From her segregated hometown to the halls of Congress, Barbara Lee has never stopped fighting for what’s right.
She was one of the first Black women to rise up to a senior position on Capitol Hill as chief of staff for legendary Congressman Ron Dellums and was the first African American woman elected to the State Assembly and Senate from Northern California.
A champion for justice in the Legislature, Barbara wrote California’s first Violence Against Women Act to ensure protections for victims of domestic violence and authored the California Schools Hate Crimes Reduction Act to protect all students – regardless of race, gender, or sexual orientation – from hate crimes.
In 1998, Barbara became the first woman elected to Congress from her district. She is the highest ranking African American woman appointed to Democratic Leadership, serving as Co-Chair of the Policy and Steering Committee. She also serves on the Budget Committee and the powerful Appropriations Committee, which oversees all federal government spending.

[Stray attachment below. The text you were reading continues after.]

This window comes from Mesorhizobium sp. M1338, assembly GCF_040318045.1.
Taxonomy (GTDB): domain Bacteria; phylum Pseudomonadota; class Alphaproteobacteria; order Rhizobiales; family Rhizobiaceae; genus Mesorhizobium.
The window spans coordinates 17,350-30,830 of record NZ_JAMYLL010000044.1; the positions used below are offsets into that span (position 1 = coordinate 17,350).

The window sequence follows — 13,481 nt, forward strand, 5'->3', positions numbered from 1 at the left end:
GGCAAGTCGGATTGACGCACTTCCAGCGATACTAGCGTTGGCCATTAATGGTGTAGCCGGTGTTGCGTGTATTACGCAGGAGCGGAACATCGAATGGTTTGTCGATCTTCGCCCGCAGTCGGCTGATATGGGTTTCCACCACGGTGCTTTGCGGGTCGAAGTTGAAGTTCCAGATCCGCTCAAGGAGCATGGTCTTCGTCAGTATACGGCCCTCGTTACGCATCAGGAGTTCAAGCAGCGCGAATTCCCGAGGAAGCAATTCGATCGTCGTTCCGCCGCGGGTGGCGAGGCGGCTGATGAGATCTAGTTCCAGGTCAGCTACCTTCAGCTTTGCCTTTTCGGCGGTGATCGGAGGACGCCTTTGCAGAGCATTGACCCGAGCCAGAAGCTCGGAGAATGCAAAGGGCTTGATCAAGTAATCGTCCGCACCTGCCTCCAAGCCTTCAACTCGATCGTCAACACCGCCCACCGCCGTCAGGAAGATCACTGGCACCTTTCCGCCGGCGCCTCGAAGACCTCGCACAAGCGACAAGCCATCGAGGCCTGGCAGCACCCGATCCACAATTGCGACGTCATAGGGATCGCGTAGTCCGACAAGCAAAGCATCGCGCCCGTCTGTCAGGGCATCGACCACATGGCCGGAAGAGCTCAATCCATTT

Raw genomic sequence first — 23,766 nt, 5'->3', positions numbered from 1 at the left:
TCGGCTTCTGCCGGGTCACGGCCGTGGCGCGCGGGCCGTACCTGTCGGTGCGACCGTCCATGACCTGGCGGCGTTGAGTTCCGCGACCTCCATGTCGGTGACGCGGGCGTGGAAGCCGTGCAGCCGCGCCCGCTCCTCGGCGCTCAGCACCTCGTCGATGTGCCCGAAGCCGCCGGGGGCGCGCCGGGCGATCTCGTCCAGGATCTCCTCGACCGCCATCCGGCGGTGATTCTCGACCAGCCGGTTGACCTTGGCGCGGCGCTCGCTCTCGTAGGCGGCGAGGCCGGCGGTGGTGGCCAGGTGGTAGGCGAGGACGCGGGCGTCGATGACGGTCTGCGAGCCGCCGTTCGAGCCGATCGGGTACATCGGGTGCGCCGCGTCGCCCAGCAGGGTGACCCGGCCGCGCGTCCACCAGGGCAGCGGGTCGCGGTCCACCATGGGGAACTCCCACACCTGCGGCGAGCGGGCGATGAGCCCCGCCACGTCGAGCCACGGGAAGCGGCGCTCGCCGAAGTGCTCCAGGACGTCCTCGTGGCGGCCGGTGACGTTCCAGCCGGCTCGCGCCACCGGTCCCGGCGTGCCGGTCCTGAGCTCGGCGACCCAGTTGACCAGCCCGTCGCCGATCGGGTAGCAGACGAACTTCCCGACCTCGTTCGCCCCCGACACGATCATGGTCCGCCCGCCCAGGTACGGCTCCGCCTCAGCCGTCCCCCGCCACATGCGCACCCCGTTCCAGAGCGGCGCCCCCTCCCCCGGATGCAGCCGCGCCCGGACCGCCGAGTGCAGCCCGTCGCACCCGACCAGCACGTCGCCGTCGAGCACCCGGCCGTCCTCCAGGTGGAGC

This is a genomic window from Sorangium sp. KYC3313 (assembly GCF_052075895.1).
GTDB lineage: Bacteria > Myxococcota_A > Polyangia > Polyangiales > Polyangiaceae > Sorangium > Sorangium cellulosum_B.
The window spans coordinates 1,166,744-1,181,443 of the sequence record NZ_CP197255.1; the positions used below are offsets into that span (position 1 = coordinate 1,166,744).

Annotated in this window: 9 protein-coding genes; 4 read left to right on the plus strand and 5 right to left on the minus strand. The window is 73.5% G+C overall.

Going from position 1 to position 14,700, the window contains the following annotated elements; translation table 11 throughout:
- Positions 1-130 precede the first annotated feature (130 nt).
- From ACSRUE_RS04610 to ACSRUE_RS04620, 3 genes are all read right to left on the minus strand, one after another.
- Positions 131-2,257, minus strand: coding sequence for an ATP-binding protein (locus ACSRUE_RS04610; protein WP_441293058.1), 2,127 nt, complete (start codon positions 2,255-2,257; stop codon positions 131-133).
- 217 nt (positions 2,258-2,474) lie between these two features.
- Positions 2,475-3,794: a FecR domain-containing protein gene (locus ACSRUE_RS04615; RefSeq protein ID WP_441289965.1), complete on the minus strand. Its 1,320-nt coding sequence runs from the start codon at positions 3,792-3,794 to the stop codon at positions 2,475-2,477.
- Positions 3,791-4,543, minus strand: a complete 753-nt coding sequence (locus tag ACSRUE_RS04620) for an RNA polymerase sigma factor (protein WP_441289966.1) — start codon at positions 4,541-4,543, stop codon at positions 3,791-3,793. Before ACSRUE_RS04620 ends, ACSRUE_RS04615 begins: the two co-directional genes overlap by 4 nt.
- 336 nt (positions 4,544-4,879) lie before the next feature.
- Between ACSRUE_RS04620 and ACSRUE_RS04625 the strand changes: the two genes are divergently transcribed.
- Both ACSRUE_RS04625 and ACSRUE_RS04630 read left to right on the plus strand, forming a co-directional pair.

In 2001, Barbara received national attention as the only Member of Congress to oppose the authorization for the use of military force (AUMF) in the wake of the horrific events on September 11th. She believed this AUMF would become a blank check for endless war. Barbara has long advocated for legislative action to end poverty. In 2007, she worked with a diverse coalition of Members to create the Out of Poverty Caucus. In 2013, she became chair of the Democratic Whip Task Force on Poverty and Opportunity. As chair, she leads more than 100 Members of Congress in crafting and advancing legislation to lift millions of American families out of poverty and into the middle class.